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The Financial Crisis and Islamic Banking

Many countries in the Islamic World have adopted elements of ‘Sharia’ (Islamic Law) in their respective legal systems regulating Financial entities.

And how are they weathering this current rather grave financial crisis?

Well, they appear to be doing ok so far, or at least, in our tumultuous western World, we haven’t heard of any Islamic Banks in severe difficulty. European and American Banks, which seemed to be invulnerable, towering examples of stable and modern financial institutions, are falling, stumbling or clinging desperately on to government backed rescue plans.

Should public Money be used to save private debacles? Well, this may be a debate best left for another day.

The question we will look at today is why is it that those Arab countries that have incorporated Sharia principles into their Financial Regulation and are practicing ‘Islamic Banking’ appear to have remained at the margin of the International Financial Crisis.

Some other principles, more focused on ethics and moral conduct, such as the prohibition of the charging of interest or of hiding material defects in the sale of goods, still don’t, or shouldn’t, differentiate Islamic banks from western ones. They are more differences in form. Sharia Law prohibits charging or paying interest, which makes Islamic banks have to achieve an equivalent result in other ways. For example, in a mortgage transaction as carried out with an Islamic bank, only up to 80% of the value of the property may be borrowed, which is very different when compared to some of the lending excesses of western banks in recent years.

And why only 80%? Because one of the requirements of Sharia Law is prudence when taking on risks. Its that simple. Furthermore, the buyer of the property under mortgage is the bank, and the client pays a monthly rent (which would be equivalent to western capital + interest), and the percentage of ownership in the property transfers to the client of the bank as they continue meeting their rental payments.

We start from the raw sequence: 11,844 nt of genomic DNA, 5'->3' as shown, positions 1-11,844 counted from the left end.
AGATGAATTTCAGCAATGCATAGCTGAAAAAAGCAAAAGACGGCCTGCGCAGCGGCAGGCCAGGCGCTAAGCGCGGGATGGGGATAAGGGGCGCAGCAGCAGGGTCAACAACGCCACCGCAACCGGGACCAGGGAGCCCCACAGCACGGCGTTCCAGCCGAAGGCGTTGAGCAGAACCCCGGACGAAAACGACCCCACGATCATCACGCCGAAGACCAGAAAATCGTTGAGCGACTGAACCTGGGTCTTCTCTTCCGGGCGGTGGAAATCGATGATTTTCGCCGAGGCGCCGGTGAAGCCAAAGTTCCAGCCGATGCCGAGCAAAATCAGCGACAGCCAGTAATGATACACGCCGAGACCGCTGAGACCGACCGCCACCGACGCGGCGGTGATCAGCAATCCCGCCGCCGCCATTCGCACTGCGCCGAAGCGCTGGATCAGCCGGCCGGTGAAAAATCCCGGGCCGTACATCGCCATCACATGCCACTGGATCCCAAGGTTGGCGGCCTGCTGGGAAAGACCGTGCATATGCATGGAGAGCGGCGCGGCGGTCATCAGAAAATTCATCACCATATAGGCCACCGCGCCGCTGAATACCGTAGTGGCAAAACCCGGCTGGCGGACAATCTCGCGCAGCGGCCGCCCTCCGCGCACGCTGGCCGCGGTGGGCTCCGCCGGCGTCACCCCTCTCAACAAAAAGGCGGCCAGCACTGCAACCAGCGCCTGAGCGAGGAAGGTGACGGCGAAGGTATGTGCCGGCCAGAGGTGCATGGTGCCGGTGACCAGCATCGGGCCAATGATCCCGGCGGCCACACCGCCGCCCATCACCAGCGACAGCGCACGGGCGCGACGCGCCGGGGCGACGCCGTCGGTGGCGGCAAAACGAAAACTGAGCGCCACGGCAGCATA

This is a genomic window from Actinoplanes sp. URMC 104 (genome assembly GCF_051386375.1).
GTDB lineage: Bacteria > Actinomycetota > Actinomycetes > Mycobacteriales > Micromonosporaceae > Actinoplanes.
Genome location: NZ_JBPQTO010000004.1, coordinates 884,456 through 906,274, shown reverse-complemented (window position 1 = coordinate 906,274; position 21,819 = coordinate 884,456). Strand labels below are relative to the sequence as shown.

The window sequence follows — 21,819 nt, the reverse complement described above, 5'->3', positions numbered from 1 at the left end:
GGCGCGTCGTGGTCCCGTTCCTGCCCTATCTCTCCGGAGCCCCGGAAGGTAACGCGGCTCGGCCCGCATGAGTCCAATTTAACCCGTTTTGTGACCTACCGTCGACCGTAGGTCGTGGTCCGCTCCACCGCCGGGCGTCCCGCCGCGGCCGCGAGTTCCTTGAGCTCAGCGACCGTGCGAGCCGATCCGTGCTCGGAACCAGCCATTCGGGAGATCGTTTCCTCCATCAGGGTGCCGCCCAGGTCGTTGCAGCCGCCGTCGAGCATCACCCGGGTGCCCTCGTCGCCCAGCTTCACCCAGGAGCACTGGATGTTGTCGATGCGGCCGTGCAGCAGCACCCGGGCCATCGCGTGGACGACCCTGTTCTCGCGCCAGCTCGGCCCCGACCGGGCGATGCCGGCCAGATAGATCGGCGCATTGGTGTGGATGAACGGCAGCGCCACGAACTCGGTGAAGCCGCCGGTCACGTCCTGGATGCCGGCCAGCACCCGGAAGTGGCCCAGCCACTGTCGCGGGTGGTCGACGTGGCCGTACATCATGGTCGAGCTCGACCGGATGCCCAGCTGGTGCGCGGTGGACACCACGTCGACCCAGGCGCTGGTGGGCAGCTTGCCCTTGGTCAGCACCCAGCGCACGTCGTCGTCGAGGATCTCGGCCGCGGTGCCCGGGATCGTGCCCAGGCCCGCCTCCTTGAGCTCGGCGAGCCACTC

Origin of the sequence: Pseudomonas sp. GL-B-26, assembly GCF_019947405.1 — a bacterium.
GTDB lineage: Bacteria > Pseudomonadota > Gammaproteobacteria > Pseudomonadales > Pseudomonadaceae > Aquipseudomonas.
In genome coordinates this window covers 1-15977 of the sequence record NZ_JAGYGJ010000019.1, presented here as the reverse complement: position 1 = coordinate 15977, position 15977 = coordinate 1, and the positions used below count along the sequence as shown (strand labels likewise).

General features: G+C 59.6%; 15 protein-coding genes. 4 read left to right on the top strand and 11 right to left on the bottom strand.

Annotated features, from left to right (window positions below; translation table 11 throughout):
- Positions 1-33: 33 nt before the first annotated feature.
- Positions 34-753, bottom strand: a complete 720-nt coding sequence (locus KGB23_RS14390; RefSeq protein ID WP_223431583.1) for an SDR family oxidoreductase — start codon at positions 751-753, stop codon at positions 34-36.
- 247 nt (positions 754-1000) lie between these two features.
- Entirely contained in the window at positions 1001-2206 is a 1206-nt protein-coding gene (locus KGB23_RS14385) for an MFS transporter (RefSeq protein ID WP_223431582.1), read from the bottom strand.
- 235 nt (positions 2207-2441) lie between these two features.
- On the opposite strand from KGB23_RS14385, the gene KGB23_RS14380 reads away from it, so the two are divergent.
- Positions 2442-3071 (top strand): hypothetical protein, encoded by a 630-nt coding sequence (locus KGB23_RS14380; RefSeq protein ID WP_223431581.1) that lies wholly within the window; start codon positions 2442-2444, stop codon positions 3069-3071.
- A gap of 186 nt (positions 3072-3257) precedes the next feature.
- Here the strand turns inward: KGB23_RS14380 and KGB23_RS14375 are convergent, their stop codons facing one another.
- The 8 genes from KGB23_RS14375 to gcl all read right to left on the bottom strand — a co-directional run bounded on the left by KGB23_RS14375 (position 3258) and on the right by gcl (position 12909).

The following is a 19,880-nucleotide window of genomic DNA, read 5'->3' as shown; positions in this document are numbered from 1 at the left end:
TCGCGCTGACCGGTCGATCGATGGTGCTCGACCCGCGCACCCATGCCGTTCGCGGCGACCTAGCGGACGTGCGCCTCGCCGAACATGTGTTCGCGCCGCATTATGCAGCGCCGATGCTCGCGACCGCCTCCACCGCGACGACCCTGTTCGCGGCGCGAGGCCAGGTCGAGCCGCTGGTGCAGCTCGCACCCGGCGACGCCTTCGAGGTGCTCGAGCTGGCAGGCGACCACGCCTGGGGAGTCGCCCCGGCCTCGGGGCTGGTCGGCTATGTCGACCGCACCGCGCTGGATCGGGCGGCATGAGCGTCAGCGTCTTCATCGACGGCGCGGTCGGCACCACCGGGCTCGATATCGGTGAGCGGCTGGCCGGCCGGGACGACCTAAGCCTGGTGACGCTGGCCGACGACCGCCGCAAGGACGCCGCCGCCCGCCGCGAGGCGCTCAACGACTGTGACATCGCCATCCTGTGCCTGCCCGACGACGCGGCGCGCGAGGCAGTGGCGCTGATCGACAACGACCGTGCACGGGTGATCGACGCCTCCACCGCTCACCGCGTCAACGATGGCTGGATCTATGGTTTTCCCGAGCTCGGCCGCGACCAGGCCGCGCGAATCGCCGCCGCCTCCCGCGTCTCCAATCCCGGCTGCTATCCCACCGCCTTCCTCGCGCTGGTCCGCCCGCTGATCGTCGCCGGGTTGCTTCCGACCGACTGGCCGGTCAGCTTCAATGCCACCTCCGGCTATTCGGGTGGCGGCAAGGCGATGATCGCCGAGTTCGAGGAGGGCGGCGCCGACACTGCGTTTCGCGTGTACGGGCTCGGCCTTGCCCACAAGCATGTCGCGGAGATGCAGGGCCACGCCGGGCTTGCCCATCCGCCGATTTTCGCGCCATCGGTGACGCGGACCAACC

One might say this is a complicated system, from our point of view in the west, but in essence its similar to a building leasing transaction.

If this lending ceiling of 80% of the value of the property is diligently respected by islamic banks, this certainly is one of the reasons why islamic banking has been less affected by the current crisis.

But there is more… a lot more.

Another requirement of Sharia law is the impossibility of selling that which one does not possess. One must have possession of the object of the transaction. This is another significant difference to some practices in the western World. This simple principle leads to proper asset valuations.

An example of intangible transactions which have become common in the western World but which would be prohibited under Sharia law are transactions involving derivatives and options. If I pay a small Premium which bestows me with the rights to an underlying asset, (foreign Exchange, shares, raw materials, etc) and then I am able to sell these assets in the futures markets, assets, which I don’t yet have in my possession, since all I have in reality is the right to buy, but as yet I haven’t exercised that right.

These types of transactions, under Sharia Law would be impossible, because we would be trying to sell something we still didn’t possess.

All we possess are some rights to purchase the assets, but not the assets themselves.

We all know that many hedge funds are working on this basis, and that many fund managers (bad ones) found an easy way to make easy Money while things were going well.

But in the end, selling what one doesn’t yet possess goes against all logic and it opens the door to speculation, since with a small amount of Money, you can close a transaction with a much higher nominal value.

And this is how things have gone… or better said, that’s how things are going.

If we are looking for an answer to the initial question of this article, why Islamic banking seems less affected by the financial crisis, this is the answer.

Two simple but very important reasons: 
1) be prudent when taking risks, and 
2) don’t sell what you don’t have.

For the Islamic World, its purely the written law.
For the western World its pure logic.

Unfortunately, it appears that the immeasurable ambition of many western fund managers has made them forget logic.

Perhaps we should put logic into law?

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